An indescribable feeling greets us when we step into the streets of Paris. What is it about just being there that creates such a stir within us? All at once, we are surrounded by physical beauty and by ethereal stimuli—the smell of the streets, the sky, the street signs, the light. Can the air really be that different? Europe in general, and Paris in particular, fills us with a tingling feeling; our senses are constantly titillated. This heightened sensual experience stays with us throughout our visit. Can we bring it home?
When I was a young girl traveling to France and Europe the first few times, I had a physical reaction to being somewhere foreign. This strangeness or foreignness wore off over time; the feelings are so ingrained in me that they have become part of who I am.
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Living in Paris presents an array of everyday chores made nicer by the surroundings, the choices, the attitude, and the idiosyncratic Parisian lifestyle. Parisians are greatly influenced by intangibles like the seasons. Food, wine, colors, habits all reflect seasonal differences. Parisians rarely leave their arrondissements. Each one supplies all they need—the marché, the bistrot, the café, the school, the doctor, and favorite stores are all there.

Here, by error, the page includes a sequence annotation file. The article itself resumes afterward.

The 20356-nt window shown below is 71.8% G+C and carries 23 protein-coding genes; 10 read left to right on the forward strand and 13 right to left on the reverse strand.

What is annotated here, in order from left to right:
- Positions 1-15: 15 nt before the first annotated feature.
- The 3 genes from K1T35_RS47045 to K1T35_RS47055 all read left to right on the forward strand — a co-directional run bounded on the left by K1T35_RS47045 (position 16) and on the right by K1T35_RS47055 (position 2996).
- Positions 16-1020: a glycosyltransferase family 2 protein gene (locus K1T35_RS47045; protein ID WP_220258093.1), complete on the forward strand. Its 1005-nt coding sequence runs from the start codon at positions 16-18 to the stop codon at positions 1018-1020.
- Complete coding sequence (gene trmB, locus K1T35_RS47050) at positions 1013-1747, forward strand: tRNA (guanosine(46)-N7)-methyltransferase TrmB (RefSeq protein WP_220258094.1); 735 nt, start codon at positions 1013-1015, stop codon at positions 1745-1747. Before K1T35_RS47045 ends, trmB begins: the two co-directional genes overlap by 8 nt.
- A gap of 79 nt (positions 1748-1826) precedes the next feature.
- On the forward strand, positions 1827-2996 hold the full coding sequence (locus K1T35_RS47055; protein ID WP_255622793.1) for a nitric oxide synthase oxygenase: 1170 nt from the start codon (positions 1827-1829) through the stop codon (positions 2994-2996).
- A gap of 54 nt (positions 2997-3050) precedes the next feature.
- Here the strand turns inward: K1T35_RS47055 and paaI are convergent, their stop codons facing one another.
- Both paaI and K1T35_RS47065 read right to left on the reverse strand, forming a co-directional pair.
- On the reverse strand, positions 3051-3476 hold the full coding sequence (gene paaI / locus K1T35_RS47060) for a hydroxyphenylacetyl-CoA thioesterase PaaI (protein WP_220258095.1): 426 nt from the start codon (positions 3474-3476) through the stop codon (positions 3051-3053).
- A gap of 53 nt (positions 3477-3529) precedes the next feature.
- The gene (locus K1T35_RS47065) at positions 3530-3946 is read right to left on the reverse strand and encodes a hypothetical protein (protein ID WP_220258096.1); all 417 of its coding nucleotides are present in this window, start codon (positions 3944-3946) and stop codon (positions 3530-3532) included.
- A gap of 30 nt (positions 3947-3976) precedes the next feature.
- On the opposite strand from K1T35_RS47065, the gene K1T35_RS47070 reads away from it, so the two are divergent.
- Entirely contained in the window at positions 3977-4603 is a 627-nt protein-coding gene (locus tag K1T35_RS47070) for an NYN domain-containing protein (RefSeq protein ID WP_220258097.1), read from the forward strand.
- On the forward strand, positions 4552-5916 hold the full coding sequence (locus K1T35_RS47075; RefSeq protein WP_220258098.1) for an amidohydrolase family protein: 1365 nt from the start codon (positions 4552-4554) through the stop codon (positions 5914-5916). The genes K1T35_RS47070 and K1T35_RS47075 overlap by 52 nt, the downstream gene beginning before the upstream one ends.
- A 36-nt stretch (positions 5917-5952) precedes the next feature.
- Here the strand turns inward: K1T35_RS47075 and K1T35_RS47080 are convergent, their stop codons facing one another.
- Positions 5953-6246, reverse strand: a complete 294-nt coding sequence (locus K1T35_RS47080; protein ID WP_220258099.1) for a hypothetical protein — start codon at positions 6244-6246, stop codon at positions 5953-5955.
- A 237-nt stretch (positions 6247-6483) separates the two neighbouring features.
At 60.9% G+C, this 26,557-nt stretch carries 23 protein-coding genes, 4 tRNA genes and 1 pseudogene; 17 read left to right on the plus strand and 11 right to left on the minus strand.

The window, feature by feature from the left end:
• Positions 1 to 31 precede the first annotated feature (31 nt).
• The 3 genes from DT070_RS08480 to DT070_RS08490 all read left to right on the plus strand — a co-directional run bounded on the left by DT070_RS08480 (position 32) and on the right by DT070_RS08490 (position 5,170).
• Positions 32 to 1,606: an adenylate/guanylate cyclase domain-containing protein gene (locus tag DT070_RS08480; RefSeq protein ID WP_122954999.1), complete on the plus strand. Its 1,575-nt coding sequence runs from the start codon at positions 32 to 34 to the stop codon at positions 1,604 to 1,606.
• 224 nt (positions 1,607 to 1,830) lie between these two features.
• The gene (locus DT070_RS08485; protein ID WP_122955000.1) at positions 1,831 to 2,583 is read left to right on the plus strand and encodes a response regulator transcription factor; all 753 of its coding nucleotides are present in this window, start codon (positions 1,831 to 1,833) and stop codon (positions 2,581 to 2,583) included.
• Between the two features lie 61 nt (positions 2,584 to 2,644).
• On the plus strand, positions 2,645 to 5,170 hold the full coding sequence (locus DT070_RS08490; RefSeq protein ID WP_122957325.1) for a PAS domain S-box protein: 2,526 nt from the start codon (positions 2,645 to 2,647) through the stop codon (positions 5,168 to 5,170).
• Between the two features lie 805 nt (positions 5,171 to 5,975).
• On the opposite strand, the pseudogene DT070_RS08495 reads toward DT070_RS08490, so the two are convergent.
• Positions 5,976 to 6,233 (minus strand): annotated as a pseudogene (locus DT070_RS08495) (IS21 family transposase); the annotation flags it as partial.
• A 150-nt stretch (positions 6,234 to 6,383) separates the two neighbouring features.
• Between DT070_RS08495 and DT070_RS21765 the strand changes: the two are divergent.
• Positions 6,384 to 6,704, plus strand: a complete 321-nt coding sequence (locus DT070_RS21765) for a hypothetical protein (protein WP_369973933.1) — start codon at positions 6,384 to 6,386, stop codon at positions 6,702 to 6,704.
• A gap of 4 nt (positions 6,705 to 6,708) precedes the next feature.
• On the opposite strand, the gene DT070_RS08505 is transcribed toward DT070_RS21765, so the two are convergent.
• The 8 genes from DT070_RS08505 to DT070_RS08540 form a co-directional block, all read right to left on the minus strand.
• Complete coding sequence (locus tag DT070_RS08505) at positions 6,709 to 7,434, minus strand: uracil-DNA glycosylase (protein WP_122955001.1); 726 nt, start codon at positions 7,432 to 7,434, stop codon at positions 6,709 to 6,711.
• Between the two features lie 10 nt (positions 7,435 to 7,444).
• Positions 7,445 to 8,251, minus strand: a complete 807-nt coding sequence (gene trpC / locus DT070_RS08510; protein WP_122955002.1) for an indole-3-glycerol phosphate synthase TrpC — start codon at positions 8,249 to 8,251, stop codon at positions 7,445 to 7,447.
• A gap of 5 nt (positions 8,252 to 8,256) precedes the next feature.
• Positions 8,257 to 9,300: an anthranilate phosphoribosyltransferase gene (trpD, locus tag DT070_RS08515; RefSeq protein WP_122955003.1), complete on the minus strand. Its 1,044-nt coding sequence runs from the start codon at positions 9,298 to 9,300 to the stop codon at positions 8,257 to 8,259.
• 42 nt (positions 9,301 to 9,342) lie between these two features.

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I became an interior designer by happenstance. Trained in child psychology, I found myself doing interior design. I was influenced by Barbara D’Arcy’s design book as well as by my parents and by friends already in the field. I dabbled with my own apartments, first in Chicago and later in New York, supplementing my instincts with courses at the New York School of Interior Design. As a young girl, I had watched as my parents decorated their home with the help of an interior designer. They chose Spanish-style furniture when all their friends chose faux French. The effect was chic and tasteful, so much so that when they moved some thirty years later, my friends couldn’t wait to buy the furniture. The pieces I kept are chic and in style even today.
Bringing Paris home is not as simple as adding lace curtains or provincial pottery to your décor. It is something much more subtle and much more personal. It has to do with the philosophy of European living and many characteristics. To understand those characteristics, we need to take an exploratory stroll through the streets of Paris, eyes and ears open, to see what we observe . . . bringing home both the intangible as well as the tangible treasures that abound.
Excerpted from Bringing Paris Home by Penny Drue Baird. Copyright © 2008 by The Monacelli Press/ Penny Drue Baird. Excerpted by permission of The Monacelli Press, a division of Random House, Inc. All rights reserved. No part of this excerpt may be reproduced or reprinted without permission in writing from the publisher.